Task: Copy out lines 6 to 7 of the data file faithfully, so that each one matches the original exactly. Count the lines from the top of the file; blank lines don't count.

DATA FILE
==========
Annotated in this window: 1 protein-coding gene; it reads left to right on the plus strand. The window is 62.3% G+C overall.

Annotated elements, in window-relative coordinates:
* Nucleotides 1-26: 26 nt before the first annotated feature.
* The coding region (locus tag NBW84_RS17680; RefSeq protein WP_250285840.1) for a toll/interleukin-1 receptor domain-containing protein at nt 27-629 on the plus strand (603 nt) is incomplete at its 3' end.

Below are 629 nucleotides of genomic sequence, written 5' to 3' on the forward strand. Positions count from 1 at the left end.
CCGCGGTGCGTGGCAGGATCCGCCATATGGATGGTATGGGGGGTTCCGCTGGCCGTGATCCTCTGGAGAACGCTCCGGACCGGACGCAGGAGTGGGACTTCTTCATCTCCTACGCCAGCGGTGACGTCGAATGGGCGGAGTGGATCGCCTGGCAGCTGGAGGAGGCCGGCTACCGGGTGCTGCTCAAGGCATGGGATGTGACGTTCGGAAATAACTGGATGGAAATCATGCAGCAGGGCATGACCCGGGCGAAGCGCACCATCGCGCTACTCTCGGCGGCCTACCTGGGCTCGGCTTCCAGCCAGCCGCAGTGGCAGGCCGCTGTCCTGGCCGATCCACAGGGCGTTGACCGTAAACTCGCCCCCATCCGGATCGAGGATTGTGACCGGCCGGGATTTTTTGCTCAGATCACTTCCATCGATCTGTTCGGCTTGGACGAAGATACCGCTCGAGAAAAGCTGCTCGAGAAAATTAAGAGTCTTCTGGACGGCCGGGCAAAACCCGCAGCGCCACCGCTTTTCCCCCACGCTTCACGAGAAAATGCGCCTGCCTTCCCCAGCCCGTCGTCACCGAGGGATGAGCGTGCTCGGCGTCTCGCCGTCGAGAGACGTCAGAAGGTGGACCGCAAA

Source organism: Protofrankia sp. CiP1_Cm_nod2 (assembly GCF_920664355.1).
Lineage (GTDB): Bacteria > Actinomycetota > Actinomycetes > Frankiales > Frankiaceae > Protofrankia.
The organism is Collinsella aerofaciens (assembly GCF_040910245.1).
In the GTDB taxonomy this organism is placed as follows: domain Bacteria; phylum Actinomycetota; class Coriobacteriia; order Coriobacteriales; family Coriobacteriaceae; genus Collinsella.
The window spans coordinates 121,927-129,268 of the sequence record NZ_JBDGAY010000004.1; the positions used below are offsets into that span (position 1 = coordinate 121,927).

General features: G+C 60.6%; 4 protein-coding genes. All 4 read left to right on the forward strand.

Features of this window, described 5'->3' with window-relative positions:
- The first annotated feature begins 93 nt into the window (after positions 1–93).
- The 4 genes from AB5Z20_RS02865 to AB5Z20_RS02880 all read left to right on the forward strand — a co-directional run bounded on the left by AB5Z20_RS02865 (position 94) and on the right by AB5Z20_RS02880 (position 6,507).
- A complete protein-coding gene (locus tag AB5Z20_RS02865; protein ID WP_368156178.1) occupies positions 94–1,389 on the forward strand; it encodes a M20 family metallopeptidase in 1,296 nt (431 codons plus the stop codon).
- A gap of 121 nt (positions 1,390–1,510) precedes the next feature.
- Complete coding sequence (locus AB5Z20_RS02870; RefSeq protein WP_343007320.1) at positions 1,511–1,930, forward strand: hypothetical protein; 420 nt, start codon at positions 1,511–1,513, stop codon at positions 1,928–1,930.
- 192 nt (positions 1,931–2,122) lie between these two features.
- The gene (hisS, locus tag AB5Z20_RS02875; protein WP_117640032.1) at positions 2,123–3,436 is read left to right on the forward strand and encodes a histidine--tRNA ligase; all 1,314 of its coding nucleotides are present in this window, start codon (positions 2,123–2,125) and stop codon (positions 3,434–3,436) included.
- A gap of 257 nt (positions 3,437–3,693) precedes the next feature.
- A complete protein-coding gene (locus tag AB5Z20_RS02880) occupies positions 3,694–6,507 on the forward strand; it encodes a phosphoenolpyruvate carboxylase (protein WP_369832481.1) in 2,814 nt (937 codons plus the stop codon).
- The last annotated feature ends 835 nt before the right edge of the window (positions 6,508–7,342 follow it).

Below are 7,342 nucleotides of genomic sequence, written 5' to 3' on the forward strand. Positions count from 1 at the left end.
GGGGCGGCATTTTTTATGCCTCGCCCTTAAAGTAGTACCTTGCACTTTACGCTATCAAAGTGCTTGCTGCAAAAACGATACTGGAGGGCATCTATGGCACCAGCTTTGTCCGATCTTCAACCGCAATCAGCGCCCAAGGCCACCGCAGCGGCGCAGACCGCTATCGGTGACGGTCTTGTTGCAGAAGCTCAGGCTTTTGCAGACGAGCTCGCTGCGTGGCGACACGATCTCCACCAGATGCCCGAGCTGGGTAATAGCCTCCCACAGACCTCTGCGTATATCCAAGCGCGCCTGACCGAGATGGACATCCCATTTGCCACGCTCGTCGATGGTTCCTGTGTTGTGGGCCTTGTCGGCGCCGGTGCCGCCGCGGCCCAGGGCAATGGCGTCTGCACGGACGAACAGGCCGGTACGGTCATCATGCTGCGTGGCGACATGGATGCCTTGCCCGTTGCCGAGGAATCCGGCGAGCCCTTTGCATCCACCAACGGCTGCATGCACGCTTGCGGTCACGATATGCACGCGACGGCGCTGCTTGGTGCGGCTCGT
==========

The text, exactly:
CCGCGGTGCGTGGCAGGATCCGCCATATGGATGGTATGGGGGGTTCCGCTGGCCGTGATCCTCTGGAGAACGCTCCGGACCGGACGCAGGAGTGGGACTTCTTCATCTCCTACGCCAGCGGTGACGTCGAATGGGCGGAGTGGATCGCCTGGCAGCTGGAGGAGGCCGGCTACCGGGTGCTGCTCAAGGCATGGGATGTGACGTTCGGAAATAACTGGATGGAAATCATGCAGCAGGGCATGACCCGGGCGAAGCGCACCATCGCGCTACTCTCGGCGGCCTACCTGGGCTCGGCTTCCAGCCAGCCGCAGTGGCAGGCCGCTGTCCTGGCCGATCCACAGGGCGTTGACCGTAAACTCGCCCCCATCCGGATCGAGGATTGTGACCGGCCGGGATTTTTTGCTCAGATCACTTCCATCGATCTGTTCGGCTTGGACGAAGATACCGCTCGAGAAAAGCTGCTCGAGAAAATTAAGAGTCTTCTGGACGGCCGGGCAAAACCCGCAGCGCCACCGCTTTTCCCCCACGCTTCACGAGAAAATGCGCCTGCCTTCCCCAGCCCGTCGTCACCGAGGGATGAGCGTGCTCGGCGTCTCGCCGTCGAGAGACGTCAGAAGGTGGACCGCAAA

Source organism: Protofrankia sp. CiP1_Cm_nod2 (assembly GCF_920664355.1).